I hope you like chess. I really, really do. Otherwise it's very easy to get bored. Justin Richards at least assumes no previous knowledge, which means that chess terms are explained. However, more entertainment can be gleaned from counting how many times the word 'chess' is mentioned, on a par with the 'biodata' game in 'Alien Bodies'. It's a pity, as with a little more restraint the chess metaphor would have been deeply effective as a description of the sheer boredom of incarceration. Instead, we have the various characters cast as figures from the game, actually spelt out to us. Dumbing down is one thing, but this is taking things a little too far.
And speaking of things going too far, Richards' portrayal of the second Doctor is enough to make the reader cheer for his opponents. The intial TARDIS scene is so deeply irritating, I nearly gave up on the rest of the book there and then. However, once the plot is brought to bear, the Doctor settles down a bit, and at last begins to display some of the qualities we know and love in our hero.
Far more acceptable are the rest of the characters. Kesar, for all he fits the classic profile of the kind of megalomaniac DW so excels at, remains a deeply likable person. Especially when seen with his two friends, revealing a relationship able to survie being on opposite sides of a civil war. It's deeply touching, and the great emotional highpoint of the book. Indeed, it's hard not to get attached to the human 'bad guys', and were it not for the VETACs, the reader would have nobody to boo- a terrible quandary for a seasoned DW fan! This ambiguity towards the chracters makes a surprisingly effective point about the nature of civil war, a subtlty that seems odd in the light of all the chess.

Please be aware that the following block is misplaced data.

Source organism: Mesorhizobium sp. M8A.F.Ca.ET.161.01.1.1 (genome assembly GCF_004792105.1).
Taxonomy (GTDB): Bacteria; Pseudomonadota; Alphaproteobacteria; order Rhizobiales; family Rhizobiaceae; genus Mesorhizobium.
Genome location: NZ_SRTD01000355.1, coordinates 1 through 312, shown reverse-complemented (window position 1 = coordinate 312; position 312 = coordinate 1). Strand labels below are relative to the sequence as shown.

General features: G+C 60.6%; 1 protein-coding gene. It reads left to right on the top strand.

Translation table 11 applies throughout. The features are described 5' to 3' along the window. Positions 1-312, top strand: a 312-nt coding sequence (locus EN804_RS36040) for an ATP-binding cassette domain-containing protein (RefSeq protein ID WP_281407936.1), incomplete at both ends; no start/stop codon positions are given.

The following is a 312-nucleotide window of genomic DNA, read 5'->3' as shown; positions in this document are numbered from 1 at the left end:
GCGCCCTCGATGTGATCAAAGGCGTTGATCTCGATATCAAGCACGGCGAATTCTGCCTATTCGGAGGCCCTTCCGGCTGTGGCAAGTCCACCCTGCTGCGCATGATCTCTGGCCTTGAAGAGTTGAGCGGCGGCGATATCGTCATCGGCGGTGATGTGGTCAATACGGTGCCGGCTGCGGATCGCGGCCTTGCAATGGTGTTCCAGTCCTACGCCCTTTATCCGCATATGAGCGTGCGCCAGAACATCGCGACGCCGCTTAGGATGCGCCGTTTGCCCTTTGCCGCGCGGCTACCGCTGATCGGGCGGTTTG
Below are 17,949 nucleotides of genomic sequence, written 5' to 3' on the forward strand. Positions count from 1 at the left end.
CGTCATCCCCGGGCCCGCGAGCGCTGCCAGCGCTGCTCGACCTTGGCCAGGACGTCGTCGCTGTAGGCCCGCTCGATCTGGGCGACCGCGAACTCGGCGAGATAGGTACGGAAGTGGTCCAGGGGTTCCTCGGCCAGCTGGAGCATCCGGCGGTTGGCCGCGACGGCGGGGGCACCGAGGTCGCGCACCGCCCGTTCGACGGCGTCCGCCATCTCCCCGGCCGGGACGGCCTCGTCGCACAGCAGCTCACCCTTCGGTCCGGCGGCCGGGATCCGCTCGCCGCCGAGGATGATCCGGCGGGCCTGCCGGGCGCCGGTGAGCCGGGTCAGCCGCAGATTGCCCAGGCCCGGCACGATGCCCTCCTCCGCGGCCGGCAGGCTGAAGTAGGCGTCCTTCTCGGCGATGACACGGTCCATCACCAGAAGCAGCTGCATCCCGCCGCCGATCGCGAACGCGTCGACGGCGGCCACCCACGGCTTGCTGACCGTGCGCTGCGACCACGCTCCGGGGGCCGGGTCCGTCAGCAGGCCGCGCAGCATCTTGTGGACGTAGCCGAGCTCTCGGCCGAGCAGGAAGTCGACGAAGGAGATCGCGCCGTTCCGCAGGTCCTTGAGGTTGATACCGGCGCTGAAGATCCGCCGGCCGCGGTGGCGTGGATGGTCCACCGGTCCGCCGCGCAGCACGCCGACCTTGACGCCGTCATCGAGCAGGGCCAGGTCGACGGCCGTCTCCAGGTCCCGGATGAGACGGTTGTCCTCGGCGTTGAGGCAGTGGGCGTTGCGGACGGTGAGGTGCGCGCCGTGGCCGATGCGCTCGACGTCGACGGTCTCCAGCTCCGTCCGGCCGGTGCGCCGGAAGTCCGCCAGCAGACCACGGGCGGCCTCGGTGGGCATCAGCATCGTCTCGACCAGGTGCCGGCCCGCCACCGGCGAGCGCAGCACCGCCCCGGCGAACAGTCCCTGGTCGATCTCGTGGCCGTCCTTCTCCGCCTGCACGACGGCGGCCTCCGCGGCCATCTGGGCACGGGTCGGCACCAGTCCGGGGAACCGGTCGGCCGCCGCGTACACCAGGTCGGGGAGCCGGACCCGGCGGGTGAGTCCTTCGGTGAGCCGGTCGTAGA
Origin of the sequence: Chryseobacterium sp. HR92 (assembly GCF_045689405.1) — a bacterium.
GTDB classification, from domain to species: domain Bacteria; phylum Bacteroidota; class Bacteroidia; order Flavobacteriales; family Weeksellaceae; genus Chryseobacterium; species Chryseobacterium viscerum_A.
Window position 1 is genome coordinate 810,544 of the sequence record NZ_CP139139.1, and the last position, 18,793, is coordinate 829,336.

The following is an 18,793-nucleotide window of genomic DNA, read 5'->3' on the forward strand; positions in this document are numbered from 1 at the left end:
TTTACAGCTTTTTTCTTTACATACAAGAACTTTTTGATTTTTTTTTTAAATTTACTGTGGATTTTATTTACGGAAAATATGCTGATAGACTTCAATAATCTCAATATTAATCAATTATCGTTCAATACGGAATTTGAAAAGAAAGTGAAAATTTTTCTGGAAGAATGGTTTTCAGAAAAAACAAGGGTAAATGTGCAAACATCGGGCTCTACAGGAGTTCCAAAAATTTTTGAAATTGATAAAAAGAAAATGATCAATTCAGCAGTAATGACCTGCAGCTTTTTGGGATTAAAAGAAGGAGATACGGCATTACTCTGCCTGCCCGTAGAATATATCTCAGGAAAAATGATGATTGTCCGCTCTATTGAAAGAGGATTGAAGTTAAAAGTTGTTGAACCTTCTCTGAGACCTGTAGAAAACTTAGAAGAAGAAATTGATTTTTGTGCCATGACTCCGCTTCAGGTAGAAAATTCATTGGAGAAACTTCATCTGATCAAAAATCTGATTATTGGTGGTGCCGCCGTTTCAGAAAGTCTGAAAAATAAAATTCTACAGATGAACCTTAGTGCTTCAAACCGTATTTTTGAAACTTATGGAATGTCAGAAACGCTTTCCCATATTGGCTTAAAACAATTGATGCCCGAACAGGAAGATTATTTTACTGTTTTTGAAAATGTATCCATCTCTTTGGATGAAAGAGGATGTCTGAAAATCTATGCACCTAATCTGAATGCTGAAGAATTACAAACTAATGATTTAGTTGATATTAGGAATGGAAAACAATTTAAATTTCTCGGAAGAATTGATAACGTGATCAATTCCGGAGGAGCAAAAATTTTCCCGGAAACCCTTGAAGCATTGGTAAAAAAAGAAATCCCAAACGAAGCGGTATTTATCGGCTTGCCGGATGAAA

The possible exception to the above is Helana Trayx, wife of one of the men and sometime lover of Kesar. She has very little bearing on the plot, except for a speculation right at the end, and seems to be there simply to float around in a tight white dress and make Victoria look positively capable. Is now a good time to point out that, since this is a novel, it's all a bit of a wasted effort?